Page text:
As shown in the Pickle Jar comic below, I did get stopped at the airport for carrying some clay, but it was quite an inspiring visit.
Amy Kravitz & Steven Subotnick are like our animation parents. They bring us to the starting point and enlighten us with wisdoms.
I gave a camera to Max, asking him to document our visit at RISD.
These are the pictures he took… which I am not quite sure what I’m supposed to do with them!?
ANIBAR animation festival in Peja, Kosovo, invited us to lead a 2 day workshop and give an artist presentation.
To be honest, I didn’t know much about Kosovo. I remember all the horrible news from the late 90s, but I didn’t know much. First, we had to look it up the map then googled Kosovo history. The war ended only 15 years ago- that’s so recent! How does a country (republic) that was destroyed so badly, recover in such a short time?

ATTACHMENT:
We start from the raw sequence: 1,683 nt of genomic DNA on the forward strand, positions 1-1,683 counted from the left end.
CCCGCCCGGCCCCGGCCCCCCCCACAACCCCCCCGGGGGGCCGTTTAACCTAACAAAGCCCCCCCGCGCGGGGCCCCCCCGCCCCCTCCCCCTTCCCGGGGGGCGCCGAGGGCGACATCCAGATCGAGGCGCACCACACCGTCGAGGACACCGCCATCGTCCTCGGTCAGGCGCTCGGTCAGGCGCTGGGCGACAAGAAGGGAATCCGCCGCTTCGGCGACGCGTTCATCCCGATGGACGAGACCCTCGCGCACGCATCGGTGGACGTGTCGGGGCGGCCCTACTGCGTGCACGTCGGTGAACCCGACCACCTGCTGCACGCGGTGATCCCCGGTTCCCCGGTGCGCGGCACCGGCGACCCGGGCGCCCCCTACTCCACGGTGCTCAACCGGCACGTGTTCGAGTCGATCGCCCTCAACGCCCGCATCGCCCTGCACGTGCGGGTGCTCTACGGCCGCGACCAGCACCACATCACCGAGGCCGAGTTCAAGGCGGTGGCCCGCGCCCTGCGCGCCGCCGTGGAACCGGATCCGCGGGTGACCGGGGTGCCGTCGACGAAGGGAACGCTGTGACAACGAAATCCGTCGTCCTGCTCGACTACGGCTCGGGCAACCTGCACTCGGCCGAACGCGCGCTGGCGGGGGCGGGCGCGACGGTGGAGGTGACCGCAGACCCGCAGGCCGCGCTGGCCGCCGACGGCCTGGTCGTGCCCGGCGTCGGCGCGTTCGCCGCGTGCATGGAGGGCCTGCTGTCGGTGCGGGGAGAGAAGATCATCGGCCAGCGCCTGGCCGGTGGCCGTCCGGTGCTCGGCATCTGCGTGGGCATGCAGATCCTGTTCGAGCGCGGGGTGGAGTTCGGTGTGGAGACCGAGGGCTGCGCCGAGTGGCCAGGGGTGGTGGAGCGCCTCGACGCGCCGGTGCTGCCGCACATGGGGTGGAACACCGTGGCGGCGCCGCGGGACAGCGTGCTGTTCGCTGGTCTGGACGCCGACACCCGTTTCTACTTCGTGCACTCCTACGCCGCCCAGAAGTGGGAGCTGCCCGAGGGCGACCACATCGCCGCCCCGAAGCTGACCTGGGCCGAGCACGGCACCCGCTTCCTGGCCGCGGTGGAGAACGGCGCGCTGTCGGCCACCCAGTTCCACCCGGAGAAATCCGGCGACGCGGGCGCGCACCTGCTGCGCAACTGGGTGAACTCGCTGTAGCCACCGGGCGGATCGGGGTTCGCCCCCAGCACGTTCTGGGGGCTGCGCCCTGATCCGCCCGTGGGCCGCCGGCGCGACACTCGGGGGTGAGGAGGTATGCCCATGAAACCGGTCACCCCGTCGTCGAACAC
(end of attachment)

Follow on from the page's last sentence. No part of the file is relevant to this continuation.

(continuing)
A car ride from Skopje, Macedonia into Peja, Kosovo explained that really well. Some areas had lots of grave stones, some areas were under construction and yet in other places, it felt like a thriving city. Apparently 75% of the population is under 25 years old. That means anyone around my age and above had fought in the war. This is something too difficult for me to imagine.
Geographically, Kosovo isn’t THAT far away. (My usual travel is from US to Japan is 14hours so anything within is not THAT far away.) But it’s difficult to get there, so we had many connecting flights.
A car ride from Baltimore —-> Washington D.C
A flight from Washington D.C —-> New York (JFK airport)
A flight from New York —-> Viena, Austria